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Past Perfect Tense
Sing. Plural ...

Summonsummons
Don't say "I shall summons him," but "I shall summon him." Su...

(present Tense Only)
Sing. Plural ...

The Split Infinitive
Even the best speakers and writers are in the habit of placin...

Betweenamong
These prepositions are often carelessly interchanged. Between...

What Should Guests Talk About At Dinner?
"Good talk is not to be had for the asking. Humors must fir...

Purity
Purity of style consists in using words which are reputable, ...

Each Otherone Another
Each other refers to two, one another to more than two. "Jone...


KINDS OF STYLE




How to Write - What to Write - Correct Speaking and Speakers

Style has been classified in different ways, but it admits of so many
designations that it is very hard to enumerate a table. In fact there are
as many styles as there are writers, for no two authors write exactly
after the same form. However, we may classify the styles of the various
authors in broad divisions as (1) dry, (2) plain, (3) neat, (4) elegant,
(5) florid, (6) bombastic.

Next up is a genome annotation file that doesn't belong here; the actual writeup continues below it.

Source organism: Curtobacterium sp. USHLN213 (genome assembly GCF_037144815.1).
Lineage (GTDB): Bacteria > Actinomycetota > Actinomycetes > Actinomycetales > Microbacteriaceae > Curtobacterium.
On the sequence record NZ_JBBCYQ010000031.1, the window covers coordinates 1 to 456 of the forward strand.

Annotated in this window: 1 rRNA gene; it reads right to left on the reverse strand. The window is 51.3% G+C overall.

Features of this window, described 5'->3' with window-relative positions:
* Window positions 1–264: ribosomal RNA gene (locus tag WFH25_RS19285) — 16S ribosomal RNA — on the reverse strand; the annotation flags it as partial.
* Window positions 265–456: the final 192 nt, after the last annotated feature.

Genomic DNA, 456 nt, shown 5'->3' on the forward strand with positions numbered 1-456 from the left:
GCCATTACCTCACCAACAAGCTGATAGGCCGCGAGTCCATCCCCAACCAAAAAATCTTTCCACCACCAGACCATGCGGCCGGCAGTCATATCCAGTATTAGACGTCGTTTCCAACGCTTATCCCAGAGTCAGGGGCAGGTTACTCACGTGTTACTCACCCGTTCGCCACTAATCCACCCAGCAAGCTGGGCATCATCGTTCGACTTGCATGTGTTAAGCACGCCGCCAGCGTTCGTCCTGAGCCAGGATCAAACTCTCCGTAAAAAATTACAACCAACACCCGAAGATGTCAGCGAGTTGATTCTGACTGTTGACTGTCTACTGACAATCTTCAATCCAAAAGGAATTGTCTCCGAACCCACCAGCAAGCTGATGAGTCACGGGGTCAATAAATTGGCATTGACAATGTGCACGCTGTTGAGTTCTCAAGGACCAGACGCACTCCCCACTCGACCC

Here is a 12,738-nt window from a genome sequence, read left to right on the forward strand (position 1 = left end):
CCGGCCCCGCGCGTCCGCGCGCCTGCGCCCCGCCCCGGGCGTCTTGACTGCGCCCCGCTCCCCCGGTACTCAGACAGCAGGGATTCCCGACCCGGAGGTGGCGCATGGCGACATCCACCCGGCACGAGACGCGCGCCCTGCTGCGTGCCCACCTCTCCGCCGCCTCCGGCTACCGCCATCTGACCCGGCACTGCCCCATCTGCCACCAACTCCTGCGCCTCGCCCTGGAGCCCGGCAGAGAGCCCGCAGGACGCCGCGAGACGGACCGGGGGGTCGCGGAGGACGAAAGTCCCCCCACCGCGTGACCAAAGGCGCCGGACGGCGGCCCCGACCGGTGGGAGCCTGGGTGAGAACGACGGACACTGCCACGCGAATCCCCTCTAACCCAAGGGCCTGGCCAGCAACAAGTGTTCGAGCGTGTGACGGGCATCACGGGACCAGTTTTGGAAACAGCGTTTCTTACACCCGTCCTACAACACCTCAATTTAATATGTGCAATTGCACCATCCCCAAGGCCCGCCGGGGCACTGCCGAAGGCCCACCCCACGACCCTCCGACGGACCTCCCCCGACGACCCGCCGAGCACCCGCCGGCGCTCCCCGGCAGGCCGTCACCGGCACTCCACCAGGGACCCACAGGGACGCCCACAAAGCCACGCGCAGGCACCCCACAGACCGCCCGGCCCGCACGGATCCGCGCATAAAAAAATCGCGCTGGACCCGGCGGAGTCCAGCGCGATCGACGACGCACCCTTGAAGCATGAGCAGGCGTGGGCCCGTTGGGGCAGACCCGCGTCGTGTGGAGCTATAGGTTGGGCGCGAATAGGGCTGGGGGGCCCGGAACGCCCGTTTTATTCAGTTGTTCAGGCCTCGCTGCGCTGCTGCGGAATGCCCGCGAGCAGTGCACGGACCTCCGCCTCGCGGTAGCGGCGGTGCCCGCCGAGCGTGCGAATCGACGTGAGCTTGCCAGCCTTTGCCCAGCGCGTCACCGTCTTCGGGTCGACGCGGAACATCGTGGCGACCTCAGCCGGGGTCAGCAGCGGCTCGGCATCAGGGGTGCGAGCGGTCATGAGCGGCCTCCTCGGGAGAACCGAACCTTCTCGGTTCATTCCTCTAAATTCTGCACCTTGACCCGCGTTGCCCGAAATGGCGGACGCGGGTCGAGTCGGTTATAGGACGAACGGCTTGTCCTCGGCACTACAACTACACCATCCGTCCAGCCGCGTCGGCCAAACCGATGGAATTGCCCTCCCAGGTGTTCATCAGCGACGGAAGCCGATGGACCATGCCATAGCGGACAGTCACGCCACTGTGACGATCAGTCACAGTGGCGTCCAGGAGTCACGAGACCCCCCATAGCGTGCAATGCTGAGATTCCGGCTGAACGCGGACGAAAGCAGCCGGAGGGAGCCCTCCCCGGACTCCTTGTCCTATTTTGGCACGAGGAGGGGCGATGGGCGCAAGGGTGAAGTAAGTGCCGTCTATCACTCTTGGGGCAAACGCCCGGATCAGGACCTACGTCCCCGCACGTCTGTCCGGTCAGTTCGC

The dry style excludes all ornament and makes no effort to appeal to
any sense of beauty. Its object is simply to express the thoughts in a
correct manner. This style is exemplified by Berkeley.

The plain style does not seek ornamentation either, but aims to make
clear and concise statements without any elaboration or embellishment.
Locke and Whately illustrate the plain style.

The neat style only aspires after ornament sparingly. Its object is to
have correct figures, pure diction and clear and harmonious sentences.
Goldsmith and Gray are the acknowledged leaders in this kind of style.

The elegant style uses every ornament that can beautify and avoids
every excess which would degrade. Macaulay and Addison have been
enthroned as the kings of this style. To them all writers bend the knee
in homage.

The florid style goes to excess in superfluous and superficial
ornamentation and strains after a highly colored imagery. The poems of
Ossian typify this style.

The bombastic is characterized by such an excess of words, figures and
ornaments as to be ridiculous and disgusting. It is like a circus clown
dressed up in gold tinsel Dickens gives a fine example of it in Sergeant
Buzfuz' speech in the "Pickwick Papers." Among other varieties of style
may be mentioned the colloquial, the laconic, the concise, the diffuse,
the abrupt the flowing, the quaint, the epigrammatic, the flowery, the
feeble, the nervous, the vehement, and the affected. The manner of these
is sufficiently indicated by the adjective used to describe them.

In fact style is as various as character and expresses the individuality
of the writer, or in other words, as the French writer Buffon very aptly
remarks, "the style is the man himself."





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